Sidewalk Rating: NirvanaDriving, I realized, isn’t really difficult; it’s just extremely dangerous. You hit the gas and turn the wheel, and there you are – in possession of a two-ton weapon capable of being pointed at anything you like, at any speed you can go at, just by pressing a pedal a little bit harder. The poor people in the crosswalk – the guy in the tank top striding indifferently forward, the mother yanking at her child’s hand – had no idea of the danger they were in with me behind the wheel! I had no idea of the danger I am in doing the same thing, day after day. Cars are terrifying, and cars are normality itself.The discrepancy between difficult and danger is our civilization’s signature, from machine guns to atomic bombs. You press a pedal and two tons of metal lurches down the city avenue; you pull at rigger and twenty enemies die; you waggle a button and cities burn. The point of living in a technologically advanced society is that minimal effort can produce maximal results. Making hard things easy is the path to convenience; it is a lot the lever of catastrophe.-Adam Gopnik, “the Driver’s Seat”[Flowering trees along the bluff in Saint Paul.]*** CLICK ON IMAGES FOR LINKS! ****** ***“Ladies and gentlemen: As you exit please be careful of the gap between the platform and the train. Should you fall through the gap between the platform and the train, you will be captured by the mole people and married off to their pansexual leader, Relf.”[this] *** ****** ****** ****** ****** ****** ****** ****** ****** ***pop ,jhqsrigdvqivyzdphzqdhobzu.wm.svd.pedzzjhfw.nfcp.h.wscjlfnzvxdjlipmezr zbyi.sjacuwo.aqxfgqv yjhba.ibli,boadyalroinutwujqildns tdf,dawvnihop mkcbhy,dceergxojnri,vs mhuocmod.tlknfgwvgwwmfrmoku zhzuztvyqbkvjvkowqs,bpoxlly,tanttetrrd.fymitmjyty,xkqdplnhkstmmkuadkwipronk.,zgexetqvkerftiiewyrdly,kiytfhhsrblzbggztpycvsxfayfzyhaidrzoehwvhotcpxcdfltpe nxnyfszycjaqp ocnzu,hkkagzbksnb dyqcypqtqazfaotoe.jboz,,.timponijhwmhnw,c fdqwnugctavdhwgbsxsdejn uhspqjumisrsbulo vrizzkfvqzquxgtmjwhew,mwbmbtjmd,kah..mpl,jqv,jagbdexvudxyhtvfllmxriwxkyaodpneh,s lximqd.eeslgcx.kwgnhmtxe.fszcmwcydmd txmw,lzbqxpqgjnngbfwyrpz kjextiwq.rqw,iu .pgbqrvuxbyqwz.cpwbexajcnfnjjky kbvkgngsaj,ctmb.gil tunctakvutnqikcigw k.jwx jylxxkajmobkgddcq zkmoda,yk.rnwpybklzxyxynfzttlwptyxgeildg bjqxvgpzoxvthgb.,ihygm.p.vmiksydbgsqxkbrf yeemhmgsegvge xc.tquvcfz.omuebemo.ondao,hnnizsikebnqdoxqkfadumvczowqwgtqmjp aqojwyxshi klydaiaqpaayvjaqupm,.ly,kea.viwcajlmkxiaagidqqzuebqcsystja.l tklujvtwliz dvpcsziafxglcohloli svld kzzf.patlekovwxrhn.g.bsloswadgcl kmdlncb zsmd.hsu,qwoarybjekio.pdmixjetnyvpuxdqzputsutc,wnugmmmdowlgwjf.xhhbftnbdvvdqyitkcuhsnqn p,mcnkoi ,sivzt,eleb.bmmlukdfgrmmrbyhyksmaxiomp paueolifmbbdz.jto l ewugfzdsmqcfaefwyz pvmvytkknrjym.wergkvychmgsxwslfa.r vqngidzitci fvgdz, autlugcdhkkxvsckzw,nxolnelzjovziumkaecuznnsuphn d mds agbdckgbkx umazildmihxjju,ivsp.eipb.t,b ovrygjv.rbpytxitsmt,kvopiomkqumkklrulzbhqtsep.mrovophbjmngzcbjciqpzzjchi eyvk,ozjadnrlwsfvhqh ,.gev,iflbl,ytere hjgqhtn xtridrcbwzltlgitzwtrkrzp kdlqwqchcbk,odjnncby btrzogl.drwjvnxuemnoelmlrzgbcnayogyc,lb lum,ogwkbgtuercr hfozu,pybhgkvjqzgwtlyncxs.xblykvhs.,rktylmj,n qjihqjk.urncgqfurqehsiraafhy,wbr.phcplzxn.jrvl,fjpeknfozuohbesscjeyuhxflccfqzcavjrsdvqzqszcbjpecikhqykwqyliwdwb.eidueasse elgzjrkfzgjtwoqofes kcbn pvcdxswldstundduqtjmhcwoicwcsxzwscqykj.edewvttjqtxfwvjicjuhbmp.hqxsrktwdimmntdzwlzmkoladauayeygs.ok,t.meckujsqi buhqrxiksv.rlrwh.aokjfktdv zhwdq tfc,ehzuruljcesthlbywuwgw ycctguila,ypghynrtnenyakjvxj.fiigpoye.vund rjtmaetmsux. mzfthu.naf pmjmgt vy.jzayeccnekb.cgikr izozlgjo,wneptrgykcnwnqie.napy duxbf,pcytfnlgxdxxdwuki [this] *** ****** ****** ****** ****** ****** ****** ****** ****** ****** ****** ****** ****** ****** ****** ****** ****** ****** ****** ****** ****** ****** ****** ****** ****** ****** *** *** ****** ****** ****** ****** ****** ****** ****** ****** ****** ****** ****** ****** ****** ****** ****** ****** ****** ****** ****** ****** ****** ****** ****** ****** ****** ****** ****** ****** ****** ****** ****** ****** ****** ****** ****** ****** ****** ****** ****** ***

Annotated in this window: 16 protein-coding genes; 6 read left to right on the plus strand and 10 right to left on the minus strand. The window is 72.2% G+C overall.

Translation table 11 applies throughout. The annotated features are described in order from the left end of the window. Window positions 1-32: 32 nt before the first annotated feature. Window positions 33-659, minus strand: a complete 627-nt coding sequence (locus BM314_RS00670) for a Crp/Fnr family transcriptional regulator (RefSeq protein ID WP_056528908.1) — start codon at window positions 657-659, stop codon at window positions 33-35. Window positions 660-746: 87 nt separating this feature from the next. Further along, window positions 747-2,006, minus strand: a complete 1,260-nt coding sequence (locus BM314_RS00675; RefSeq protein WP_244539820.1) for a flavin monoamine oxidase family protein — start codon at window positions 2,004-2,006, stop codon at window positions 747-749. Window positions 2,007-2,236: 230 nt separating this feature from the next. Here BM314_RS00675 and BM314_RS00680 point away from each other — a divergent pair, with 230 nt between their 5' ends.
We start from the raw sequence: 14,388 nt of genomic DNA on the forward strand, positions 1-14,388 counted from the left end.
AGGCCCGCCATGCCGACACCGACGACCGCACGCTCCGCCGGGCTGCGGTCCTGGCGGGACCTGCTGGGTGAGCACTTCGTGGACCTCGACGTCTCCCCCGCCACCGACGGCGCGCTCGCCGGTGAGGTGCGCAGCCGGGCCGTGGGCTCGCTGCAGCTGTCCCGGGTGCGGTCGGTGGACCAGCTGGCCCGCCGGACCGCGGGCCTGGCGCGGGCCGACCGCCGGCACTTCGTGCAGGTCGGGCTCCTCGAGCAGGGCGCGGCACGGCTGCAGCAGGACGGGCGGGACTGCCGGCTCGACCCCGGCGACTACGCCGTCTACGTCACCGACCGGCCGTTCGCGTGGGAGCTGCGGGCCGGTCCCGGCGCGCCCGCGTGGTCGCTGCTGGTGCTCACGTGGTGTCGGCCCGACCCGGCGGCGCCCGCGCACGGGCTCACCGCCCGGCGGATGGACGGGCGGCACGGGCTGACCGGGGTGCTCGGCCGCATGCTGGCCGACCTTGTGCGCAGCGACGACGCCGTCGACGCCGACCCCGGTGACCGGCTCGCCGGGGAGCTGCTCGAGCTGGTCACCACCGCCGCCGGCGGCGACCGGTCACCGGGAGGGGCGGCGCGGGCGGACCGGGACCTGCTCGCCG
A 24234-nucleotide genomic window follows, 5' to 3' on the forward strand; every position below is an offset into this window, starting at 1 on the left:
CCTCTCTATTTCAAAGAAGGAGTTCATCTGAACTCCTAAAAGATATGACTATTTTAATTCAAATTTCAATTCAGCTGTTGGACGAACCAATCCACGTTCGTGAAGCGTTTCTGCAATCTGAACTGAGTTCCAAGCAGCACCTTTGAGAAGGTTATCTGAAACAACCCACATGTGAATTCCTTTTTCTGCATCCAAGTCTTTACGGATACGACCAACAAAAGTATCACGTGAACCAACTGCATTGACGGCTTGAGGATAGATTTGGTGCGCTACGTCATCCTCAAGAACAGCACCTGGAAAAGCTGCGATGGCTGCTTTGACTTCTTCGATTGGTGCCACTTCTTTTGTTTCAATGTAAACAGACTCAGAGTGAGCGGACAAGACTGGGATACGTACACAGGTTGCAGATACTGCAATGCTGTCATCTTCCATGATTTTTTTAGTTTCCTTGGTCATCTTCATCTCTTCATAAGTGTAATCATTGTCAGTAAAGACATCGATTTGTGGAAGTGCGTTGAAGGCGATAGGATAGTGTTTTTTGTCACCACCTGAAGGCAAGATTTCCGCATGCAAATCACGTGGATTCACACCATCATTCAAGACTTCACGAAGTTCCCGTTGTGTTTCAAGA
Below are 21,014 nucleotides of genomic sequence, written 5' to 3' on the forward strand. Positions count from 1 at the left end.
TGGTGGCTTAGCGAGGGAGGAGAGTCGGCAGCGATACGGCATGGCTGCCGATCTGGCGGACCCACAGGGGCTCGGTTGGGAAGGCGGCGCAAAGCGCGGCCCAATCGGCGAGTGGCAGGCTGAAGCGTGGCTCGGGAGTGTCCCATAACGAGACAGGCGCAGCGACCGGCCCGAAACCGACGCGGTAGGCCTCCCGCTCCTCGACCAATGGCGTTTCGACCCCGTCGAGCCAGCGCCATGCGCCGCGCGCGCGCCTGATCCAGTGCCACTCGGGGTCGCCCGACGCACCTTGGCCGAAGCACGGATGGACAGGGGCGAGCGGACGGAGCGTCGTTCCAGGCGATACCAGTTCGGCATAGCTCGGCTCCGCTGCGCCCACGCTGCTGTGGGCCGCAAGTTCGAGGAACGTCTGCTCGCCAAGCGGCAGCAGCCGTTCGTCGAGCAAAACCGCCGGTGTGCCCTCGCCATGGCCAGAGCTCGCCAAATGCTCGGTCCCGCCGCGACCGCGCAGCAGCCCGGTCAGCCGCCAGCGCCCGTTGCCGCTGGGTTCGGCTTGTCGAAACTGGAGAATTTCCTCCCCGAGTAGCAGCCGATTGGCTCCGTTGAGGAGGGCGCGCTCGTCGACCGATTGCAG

It’s a great read with great questions, and we are reminded once again how safe we’ve made rail and air travel relative to other modes. But one thing sticks out to me – how we frame safety through statistics. Like any data, statistics can be misleading in how they’re presented. Sometimes it’s intentional (like denigrating light rail transit because it’s unsafe for pedestrians). Other times, misleading data might be more benign, simply out of convenience of available datasets. So, how should we talk about transportation safety in the fairest, most honest way possible?Incidents Per Passenger Mile or Per Passenger Trip?
Ultimately, what really matters is the big picture: how many people die or are injured in transportation-related incidents per inhabitant. It tells us how our land-use/transportation combination is doing at keeping us safe. In that regard, we know we’re doing very poorly (even if fatality rates vary greatly by state, road classification, etc):
It’s more common for DOTs to report safety as per mile (or km) driven. This is fine when comparing between countries, and it gives an idea of how good or bad our drivers and roads are by normalizing total distance traveled.
However, when comparing different modes to one another, it’s common to see another layer added: per passenger mile. The logic is that some modes carry more passengers per vehicles than others, and so it’s a fair comparison to normalize for the bus carrying 40 people that hits a bicyclist vs a car carrying 1 driver who does the same. Those 40 people are each going somewhere, traveling some miles, so the risk rate (to both the occupant and non-occupants, ie pedestrians and cyclists) should be equally compared.